Companies on the scale of Google or even Facebook are venturing into uncharted territory due to their scale. No one has faced the issues a large site like Google faces, so it has to solve all of its problems by itself.
This means creating its own hardware, even its own networking equipment, not to mention innovative software platforms to keep it all in sync.
Multiple copies of data, across the world, need to be kept in sync
Google has many data centers scattered around the world. They're not all used for the same thing, but most run most of Google's services, the ad network, Gmail, the search engine and so on.
As such, they hold much of the same data since they all need it. For example, your emails may be stored at dozens of locations around the world, duplicated for both security, if one copy is lost there are all the others, and speed, accessing your data from a location near you is significantly faster than fetching it from halfway across the world.
However, while all of the data centers are linked, they still work as separate and self-contained entities. In practice, it means that more data is replicated than necessary and that the data centers are always communicating to keep all of it in sync.
You wouldn't want one copy of your data to store one version of a draft email and another copy to have an updated version.
But keeping all of the data centers in sync is no easy task. What's more, not being able to run tasks across more than one data center means that Google is using more resources than it should and that there's a limit to what you can do, dictated by what a single data center is capable of.
Google Spanner is a massive unified database that spans continents
Google solved this with one of the most advanced and interesting technologies it has created to date. Essentially, all of Google's data centers around the world and all of the data it houses are part of the same massive database.
It's called Google Spanner and it was only made possible once Google started working by its own time, quite literally. The biggest problem with a massive, cross data center database is that it gets out of sync fast.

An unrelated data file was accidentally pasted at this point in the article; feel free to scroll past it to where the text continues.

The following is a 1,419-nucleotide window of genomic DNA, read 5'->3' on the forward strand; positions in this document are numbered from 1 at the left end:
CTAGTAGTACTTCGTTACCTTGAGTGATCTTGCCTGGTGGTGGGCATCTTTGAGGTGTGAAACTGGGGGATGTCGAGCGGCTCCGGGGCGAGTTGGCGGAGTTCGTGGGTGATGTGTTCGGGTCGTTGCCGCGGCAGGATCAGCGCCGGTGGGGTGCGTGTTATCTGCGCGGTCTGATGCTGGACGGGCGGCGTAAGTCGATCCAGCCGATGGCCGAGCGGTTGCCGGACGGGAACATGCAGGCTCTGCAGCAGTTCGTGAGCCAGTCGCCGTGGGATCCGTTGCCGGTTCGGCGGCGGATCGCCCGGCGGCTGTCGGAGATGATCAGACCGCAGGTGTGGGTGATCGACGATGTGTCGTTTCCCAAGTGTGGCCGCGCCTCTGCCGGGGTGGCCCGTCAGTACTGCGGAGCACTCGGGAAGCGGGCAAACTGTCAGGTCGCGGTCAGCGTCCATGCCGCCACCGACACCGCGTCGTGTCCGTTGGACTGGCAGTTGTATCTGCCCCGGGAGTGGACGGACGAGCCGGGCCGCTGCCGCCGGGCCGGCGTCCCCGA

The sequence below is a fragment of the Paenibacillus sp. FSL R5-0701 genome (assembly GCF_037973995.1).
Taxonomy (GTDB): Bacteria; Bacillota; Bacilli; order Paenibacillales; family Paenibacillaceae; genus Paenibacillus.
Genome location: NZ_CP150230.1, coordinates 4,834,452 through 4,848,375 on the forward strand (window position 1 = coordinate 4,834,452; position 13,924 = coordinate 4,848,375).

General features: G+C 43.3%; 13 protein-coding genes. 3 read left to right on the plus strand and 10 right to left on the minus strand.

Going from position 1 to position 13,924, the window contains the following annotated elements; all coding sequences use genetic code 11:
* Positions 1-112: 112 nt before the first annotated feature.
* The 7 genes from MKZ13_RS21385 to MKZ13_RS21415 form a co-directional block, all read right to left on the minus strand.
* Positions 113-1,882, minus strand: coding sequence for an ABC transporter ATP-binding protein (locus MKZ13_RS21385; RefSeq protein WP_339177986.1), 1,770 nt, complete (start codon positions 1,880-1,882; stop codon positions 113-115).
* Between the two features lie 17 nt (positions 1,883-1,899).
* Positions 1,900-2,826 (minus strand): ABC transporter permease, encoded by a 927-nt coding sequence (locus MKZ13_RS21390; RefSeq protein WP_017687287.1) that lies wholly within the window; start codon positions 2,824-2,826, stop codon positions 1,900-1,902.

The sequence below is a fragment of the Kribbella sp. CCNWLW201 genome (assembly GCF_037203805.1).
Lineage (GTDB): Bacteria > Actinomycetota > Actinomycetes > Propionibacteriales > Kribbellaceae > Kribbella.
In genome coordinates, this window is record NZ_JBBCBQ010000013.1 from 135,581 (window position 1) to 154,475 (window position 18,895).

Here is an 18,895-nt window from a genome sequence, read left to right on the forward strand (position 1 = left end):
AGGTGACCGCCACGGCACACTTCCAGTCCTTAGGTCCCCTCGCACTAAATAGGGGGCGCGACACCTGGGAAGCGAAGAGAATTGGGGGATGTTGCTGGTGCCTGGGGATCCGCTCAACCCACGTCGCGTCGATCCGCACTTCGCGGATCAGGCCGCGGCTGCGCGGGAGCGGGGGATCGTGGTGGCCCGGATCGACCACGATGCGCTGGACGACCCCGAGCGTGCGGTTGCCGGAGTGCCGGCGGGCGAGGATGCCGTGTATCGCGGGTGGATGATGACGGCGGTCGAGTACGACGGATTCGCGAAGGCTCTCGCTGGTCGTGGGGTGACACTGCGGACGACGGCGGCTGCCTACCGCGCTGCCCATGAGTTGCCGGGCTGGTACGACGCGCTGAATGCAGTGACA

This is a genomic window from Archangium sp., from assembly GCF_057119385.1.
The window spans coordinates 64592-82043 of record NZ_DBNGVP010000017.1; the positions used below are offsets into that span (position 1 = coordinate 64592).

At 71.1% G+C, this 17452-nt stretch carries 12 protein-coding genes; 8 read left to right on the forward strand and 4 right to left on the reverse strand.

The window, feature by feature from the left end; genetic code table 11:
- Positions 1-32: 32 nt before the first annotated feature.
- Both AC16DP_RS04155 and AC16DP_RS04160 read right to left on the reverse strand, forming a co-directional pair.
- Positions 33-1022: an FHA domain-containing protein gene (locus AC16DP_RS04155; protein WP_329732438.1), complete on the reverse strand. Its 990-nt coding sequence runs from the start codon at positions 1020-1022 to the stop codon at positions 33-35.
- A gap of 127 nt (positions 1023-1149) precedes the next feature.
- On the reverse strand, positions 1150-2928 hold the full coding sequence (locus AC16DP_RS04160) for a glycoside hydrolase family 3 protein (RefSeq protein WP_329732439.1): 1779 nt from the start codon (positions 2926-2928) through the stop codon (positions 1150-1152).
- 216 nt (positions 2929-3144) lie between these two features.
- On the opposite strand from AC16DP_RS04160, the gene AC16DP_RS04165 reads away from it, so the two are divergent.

Changes to the same data sets could be made at two or more locations at roughly the same time and there would be no way of knowing which one was the most recent because "time," as far as computers are concerned, isn't all that reliable.
Most networks and servers rely on the venerable Network Time Protocol to sync their internal clocks to a unified source which itself relies on atomic clocks to keep time.
Google built atomic clocks and GPS receivers for its data centers
But the protocol is not accurate to the degree it would need to be to work as the internal clock of a massive database. Which is why Google built the TrueTime API that, like its name suggests, provides servers across the world with a very accurate measure of time.
It does this by using GPS that, apart from location data, also provides very accurate and, more importantly, constant time data. All GPS satellites have an internal atomic clock and all are linked together. Two GPS receivers on different continents should get exactly the same time data.
But that's not all, Google also built atomic clocks at all of its data centers to act as redundancies for GPS, to make sure time is kept in sync even if GPS is not working.
What this means is that the timestamp on any change on any piece of data in any Google data center is incredibly accurate, making it possible to determine which of two conflicting changes is the newest even if they were made virtually "at the same time."
Google Spanner is the only platform that can operate across data centers at this scale and no one is lining up to build something similar. Wired has a detailed and interesting account of how Google Spanner works and how it came to be.